CUNY's Frosh Math Skills Don't Add Up

By Victoria Cavaliere and Hasani Gittens
|  Thursday, Nov 12, 2009  |  Updated 3:31 PM EDT
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CUNY's Frosh Math Skills Don't Add Up

AP

Students work out math problems. (AP Photo/ Karl DeBlaker)

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Graduation rates are up at city high schools, but that doesn't mean students can do even basic algebra.

A report from City University of New York found that a staggering 90% of 200 students tested couldn't solve a simple algebra problem. One-third couldn't convert a decimal to a fraction.

Such math involved fractions and decimals, and the results seem to suggest that city middle and high schools aren't preparing students for college, the CUNY report shows.

"These results are shocking," said City College Prof. Stanley Ocken, who co-wrote the report on CUNY kids' skills. "They show that a disturbing proportion of New York City high school graduates lack basic skills."

The lack of math skills means the CUNY students - nearly 70% of which come from city schools - could struggle to keep up with peers, fail classes or even drop out, the professors charged.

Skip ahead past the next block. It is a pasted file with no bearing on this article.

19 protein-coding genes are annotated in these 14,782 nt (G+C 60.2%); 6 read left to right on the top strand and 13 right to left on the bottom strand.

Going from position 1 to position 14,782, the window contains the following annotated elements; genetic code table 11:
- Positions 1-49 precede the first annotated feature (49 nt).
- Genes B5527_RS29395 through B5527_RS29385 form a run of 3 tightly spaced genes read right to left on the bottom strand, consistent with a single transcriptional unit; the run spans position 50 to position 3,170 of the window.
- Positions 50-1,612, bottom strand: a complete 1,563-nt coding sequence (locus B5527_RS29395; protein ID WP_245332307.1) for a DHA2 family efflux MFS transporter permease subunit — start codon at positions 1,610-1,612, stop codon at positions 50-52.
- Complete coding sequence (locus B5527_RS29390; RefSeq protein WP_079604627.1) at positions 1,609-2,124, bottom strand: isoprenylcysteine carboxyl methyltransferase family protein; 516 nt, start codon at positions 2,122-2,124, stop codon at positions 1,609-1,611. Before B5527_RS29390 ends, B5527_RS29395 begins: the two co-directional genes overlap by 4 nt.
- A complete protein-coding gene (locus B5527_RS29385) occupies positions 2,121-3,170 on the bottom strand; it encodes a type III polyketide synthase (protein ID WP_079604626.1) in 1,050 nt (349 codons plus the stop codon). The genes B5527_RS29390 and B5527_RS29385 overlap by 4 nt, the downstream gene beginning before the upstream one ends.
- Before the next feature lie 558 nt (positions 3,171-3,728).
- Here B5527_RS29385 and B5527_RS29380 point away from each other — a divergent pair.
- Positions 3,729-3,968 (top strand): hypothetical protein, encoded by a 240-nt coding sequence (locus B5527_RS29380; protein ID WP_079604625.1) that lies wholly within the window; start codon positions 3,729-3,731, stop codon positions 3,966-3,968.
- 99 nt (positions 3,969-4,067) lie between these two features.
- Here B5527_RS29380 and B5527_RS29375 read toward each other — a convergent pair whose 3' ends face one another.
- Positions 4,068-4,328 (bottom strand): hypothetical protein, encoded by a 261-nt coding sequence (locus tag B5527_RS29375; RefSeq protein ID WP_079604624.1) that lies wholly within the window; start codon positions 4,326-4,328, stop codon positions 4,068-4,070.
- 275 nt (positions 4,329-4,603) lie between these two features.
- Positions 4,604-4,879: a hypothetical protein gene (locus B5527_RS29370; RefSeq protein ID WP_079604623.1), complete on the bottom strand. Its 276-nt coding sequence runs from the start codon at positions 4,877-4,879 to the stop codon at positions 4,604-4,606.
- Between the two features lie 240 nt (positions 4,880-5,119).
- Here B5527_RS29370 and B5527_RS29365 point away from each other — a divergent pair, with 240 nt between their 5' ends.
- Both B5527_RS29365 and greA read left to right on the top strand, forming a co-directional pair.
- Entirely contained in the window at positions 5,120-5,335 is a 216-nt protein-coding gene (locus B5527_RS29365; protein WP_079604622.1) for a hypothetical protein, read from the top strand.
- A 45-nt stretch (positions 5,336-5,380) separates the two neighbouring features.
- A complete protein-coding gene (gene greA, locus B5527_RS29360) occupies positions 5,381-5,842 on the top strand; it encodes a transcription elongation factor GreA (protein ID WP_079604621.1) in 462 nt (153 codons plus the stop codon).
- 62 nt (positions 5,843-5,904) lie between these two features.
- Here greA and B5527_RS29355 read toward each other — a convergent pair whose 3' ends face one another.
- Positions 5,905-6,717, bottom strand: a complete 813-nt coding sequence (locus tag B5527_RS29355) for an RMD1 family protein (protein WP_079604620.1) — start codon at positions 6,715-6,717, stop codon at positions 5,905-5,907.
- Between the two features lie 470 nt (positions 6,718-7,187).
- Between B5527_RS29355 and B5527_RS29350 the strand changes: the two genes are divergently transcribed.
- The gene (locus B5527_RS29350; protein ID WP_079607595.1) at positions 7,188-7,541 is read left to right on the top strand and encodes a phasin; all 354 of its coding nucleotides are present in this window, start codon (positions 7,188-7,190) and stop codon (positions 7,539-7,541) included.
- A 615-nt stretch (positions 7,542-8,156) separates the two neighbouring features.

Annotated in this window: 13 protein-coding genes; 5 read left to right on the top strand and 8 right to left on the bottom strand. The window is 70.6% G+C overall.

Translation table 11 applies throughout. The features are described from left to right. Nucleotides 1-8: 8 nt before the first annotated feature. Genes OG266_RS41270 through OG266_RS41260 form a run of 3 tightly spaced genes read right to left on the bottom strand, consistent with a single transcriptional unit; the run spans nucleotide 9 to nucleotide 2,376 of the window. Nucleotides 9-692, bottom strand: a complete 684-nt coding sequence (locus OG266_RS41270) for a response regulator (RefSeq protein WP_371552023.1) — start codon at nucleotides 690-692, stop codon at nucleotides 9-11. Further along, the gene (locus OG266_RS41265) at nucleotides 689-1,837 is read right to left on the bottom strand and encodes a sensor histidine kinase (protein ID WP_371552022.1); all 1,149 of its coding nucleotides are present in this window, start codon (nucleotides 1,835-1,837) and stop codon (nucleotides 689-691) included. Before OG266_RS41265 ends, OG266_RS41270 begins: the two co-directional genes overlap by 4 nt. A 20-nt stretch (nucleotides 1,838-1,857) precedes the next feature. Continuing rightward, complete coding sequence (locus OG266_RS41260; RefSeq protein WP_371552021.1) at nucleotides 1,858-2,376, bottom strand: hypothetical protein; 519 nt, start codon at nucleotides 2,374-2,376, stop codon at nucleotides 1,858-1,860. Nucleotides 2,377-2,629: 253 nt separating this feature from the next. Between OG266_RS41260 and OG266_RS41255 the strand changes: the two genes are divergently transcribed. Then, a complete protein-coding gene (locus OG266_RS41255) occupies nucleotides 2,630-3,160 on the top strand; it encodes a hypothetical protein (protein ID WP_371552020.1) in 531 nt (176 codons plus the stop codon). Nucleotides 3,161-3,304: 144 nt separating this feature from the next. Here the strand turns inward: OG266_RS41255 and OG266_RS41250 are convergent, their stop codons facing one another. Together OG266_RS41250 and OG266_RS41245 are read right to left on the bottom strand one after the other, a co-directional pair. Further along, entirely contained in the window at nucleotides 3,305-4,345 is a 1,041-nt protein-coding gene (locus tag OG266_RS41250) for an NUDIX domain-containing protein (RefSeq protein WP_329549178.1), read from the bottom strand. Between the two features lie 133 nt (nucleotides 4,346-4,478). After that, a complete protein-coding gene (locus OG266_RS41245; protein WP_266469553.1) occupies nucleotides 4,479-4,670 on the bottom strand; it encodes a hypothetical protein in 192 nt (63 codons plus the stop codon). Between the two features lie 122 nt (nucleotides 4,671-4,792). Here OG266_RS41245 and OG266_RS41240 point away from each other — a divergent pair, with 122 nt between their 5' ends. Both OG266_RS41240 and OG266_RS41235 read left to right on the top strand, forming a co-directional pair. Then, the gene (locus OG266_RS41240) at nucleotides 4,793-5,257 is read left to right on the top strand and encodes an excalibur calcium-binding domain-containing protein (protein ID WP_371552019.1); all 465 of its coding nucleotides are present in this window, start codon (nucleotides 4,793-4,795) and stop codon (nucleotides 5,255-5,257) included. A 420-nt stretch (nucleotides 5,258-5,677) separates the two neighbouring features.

The council submitted its report in September 2008 to Schools Chancellor Joel Klein with a plea to work with city schools, The Daily News reported.

"We didn't hear anything until this past June," said Lehman College professor and math chairman Robert Feinerman, noting there was a discussion about working together at the time. "But that whole thing seems to have petered out," the News reported.

CUNY Chancellor Matthew Goldstein countered that he and Klein joined forces several years ago to "tackle the problem head on.... At the senior colleges, we've seen massive improvement," he said.

Meanwhile, the city's six community colleges are so overflowing with applications that the typical fall-back option for high school graduates is becoming out of reach for some.

This fall most of them were forced to abandoned their open-arms admissions policies for the first time, the New York Times reported.

“Enrollment has been growing steadily, but this was a tidal wave for us this fall,” LaGuardia Community College president Gail Mellow, told the Times, noting that the student body had  grown by nearly 50 percent  over the past ten years. “I’ve never seen anything like this. We used to pretty much be an open door.”

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